Still, some of Venturi’s most enduring work won’t be what he built but what he saved. His attention to the past meant that he was an ardent preservationist, and he often supported work that might otherwise have fallen to the wrecking ball of urban renewal. The Fisher Fine Arts Library, at the University of Pennsylvania, designed by the wild Gilded Age architect Frank Furness, is one of the most extraordinary buildings in North America, and we owe it to Venturi and Scott Brown that it has survived in its particular shape. A Victorian castle crammed with gargoyles, terra-cotta arches, and fine glass windows graced with aphorisms—a classic of super-adjacencies—it was, in the nineteen-sixties, on the verge of being torn down. Venturi, who adored the library’s “diversity, wit, tragic dimension,” helped conduct a restoration, which both opened up the building and clarified the strange side-traditions that his work carries forward.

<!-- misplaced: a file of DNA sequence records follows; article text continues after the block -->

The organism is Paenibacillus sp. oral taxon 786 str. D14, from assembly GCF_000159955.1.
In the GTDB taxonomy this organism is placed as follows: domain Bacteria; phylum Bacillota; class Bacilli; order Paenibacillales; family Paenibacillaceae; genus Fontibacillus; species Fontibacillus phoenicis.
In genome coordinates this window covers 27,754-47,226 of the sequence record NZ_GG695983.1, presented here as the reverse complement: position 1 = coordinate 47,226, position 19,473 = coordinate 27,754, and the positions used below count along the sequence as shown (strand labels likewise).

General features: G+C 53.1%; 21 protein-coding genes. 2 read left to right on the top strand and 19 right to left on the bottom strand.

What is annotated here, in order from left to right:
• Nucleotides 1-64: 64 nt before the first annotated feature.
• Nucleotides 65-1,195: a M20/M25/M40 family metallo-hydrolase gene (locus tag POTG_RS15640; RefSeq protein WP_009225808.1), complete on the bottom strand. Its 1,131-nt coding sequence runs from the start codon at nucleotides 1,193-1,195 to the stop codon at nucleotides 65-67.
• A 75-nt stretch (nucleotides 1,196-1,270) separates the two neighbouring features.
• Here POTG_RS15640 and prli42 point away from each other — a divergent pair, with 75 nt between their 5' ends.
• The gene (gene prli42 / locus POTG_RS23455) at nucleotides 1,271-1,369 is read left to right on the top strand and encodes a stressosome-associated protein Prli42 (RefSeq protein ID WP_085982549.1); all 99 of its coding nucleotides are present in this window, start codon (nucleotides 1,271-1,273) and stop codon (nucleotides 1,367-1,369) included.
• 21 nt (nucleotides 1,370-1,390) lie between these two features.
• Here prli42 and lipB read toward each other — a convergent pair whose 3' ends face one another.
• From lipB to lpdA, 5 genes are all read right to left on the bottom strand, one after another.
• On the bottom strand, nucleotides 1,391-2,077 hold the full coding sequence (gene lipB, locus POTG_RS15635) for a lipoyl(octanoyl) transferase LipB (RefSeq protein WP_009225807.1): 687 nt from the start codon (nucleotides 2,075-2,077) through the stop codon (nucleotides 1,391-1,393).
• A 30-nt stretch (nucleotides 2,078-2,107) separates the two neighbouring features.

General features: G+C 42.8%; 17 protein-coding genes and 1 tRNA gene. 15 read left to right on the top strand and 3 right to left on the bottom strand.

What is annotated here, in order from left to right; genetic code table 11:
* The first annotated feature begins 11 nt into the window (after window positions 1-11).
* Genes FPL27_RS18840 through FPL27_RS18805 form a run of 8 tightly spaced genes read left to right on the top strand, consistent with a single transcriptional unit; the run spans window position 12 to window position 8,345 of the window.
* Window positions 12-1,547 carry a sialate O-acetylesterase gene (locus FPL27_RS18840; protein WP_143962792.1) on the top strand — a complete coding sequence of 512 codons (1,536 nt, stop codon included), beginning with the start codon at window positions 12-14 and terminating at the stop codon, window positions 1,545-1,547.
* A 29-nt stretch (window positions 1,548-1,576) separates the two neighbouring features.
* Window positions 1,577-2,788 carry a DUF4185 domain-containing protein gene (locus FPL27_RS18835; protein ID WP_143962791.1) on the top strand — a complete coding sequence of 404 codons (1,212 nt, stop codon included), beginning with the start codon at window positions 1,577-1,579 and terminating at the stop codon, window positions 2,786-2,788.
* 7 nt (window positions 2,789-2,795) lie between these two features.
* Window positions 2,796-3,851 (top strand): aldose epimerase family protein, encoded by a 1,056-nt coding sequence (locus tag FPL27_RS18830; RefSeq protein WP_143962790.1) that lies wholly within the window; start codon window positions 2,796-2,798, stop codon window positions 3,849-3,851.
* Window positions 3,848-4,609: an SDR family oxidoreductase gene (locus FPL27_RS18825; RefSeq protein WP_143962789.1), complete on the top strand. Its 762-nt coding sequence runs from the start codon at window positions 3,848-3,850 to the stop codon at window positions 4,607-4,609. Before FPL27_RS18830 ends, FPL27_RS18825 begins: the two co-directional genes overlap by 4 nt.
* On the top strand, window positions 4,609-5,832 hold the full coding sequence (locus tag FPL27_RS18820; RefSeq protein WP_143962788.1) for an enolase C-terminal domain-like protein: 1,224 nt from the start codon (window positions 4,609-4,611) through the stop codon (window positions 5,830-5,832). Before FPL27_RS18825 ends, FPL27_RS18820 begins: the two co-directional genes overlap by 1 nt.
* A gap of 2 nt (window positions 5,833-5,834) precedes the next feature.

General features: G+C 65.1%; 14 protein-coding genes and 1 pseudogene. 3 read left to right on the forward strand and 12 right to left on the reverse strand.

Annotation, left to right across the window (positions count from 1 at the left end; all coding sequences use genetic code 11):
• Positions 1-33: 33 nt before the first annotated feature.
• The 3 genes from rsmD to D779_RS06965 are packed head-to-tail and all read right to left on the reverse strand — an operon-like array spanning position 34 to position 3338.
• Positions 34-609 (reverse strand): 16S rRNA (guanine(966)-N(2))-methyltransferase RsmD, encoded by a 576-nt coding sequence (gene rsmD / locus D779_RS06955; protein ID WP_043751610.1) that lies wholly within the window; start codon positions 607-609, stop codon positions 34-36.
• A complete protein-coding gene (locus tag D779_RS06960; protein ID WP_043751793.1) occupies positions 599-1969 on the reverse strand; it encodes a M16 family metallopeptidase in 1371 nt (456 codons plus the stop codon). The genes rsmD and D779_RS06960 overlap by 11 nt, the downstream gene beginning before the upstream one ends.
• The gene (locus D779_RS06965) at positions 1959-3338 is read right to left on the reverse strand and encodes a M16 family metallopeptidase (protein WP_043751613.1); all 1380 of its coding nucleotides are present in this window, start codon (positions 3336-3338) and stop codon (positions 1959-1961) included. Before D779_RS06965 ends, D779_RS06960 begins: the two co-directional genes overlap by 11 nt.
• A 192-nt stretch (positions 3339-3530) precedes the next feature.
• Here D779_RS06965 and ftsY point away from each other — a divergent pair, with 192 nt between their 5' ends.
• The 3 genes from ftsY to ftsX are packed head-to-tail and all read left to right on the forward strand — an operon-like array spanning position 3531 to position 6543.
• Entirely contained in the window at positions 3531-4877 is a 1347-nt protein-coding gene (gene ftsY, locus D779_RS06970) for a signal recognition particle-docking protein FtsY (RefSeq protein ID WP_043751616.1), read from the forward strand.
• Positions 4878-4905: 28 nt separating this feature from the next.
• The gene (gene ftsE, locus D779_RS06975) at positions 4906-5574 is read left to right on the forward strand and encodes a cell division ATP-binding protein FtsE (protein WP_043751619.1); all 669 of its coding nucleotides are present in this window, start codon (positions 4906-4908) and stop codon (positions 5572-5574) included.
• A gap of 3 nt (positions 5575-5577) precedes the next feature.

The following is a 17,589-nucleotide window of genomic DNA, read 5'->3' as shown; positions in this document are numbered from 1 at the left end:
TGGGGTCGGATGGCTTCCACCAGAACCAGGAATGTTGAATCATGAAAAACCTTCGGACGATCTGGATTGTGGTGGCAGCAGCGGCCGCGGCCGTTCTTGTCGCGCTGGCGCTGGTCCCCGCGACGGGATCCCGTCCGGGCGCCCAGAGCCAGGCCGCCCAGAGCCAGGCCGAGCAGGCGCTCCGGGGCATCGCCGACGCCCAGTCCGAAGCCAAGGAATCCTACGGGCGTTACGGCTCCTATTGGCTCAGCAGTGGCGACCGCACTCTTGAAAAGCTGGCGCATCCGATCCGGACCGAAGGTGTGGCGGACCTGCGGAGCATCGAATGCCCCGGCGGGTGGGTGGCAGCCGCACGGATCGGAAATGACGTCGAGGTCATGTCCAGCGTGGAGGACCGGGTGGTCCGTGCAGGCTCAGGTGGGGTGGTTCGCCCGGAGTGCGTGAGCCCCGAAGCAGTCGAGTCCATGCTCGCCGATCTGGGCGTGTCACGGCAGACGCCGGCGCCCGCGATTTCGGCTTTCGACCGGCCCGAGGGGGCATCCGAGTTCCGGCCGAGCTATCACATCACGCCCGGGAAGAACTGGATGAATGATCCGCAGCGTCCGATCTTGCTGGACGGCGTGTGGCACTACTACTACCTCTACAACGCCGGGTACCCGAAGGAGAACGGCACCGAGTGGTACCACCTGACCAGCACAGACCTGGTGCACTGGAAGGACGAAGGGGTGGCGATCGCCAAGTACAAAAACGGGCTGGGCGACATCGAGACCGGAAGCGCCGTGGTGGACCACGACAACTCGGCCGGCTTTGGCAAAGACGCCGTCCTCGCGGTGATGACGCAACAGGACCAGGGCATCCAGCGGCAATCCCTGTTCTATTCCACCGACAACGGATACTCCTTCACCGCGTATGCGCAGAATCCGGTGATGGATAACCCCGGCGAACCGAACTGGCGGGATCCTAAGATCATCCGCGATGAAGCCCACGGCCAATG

The Fisher Library was also how Venturi met Scott Brown. In 1960, during a meeting about the fate of the building, she emerged as one of the fiercest voices for its preservation. After the meeting, she said, “another teacher introduced himself and told me: ‘I agreed with everything you said. My name’s Robert Venturi.’ And I replied, ‘If you agreed with me, why didn’t you say anything?’ ” The exchange began one of the most influential design partnerships of the last century—and, as with a similar partnership, that of Ray and Charles Eames, the woman’s contributions have been sidelined. In 1991, Venturi alone was awarded the Pritzker Prize for architecture, which shocked him; only in 2013 did campaigners try—unsuccessfully—to add Scott Brown to the citation. Meanwhile, a recent pair of exhibits in London displayed Scott Brown’s exceptional photography, showing just how much her understanding of vernacular landscapes contributed to their work. If there is a way to remember Venturi, it is by honoring his partner, who remains impoverished of attention. The knots tying her ideas to his are impossible to untangle, and to ignore.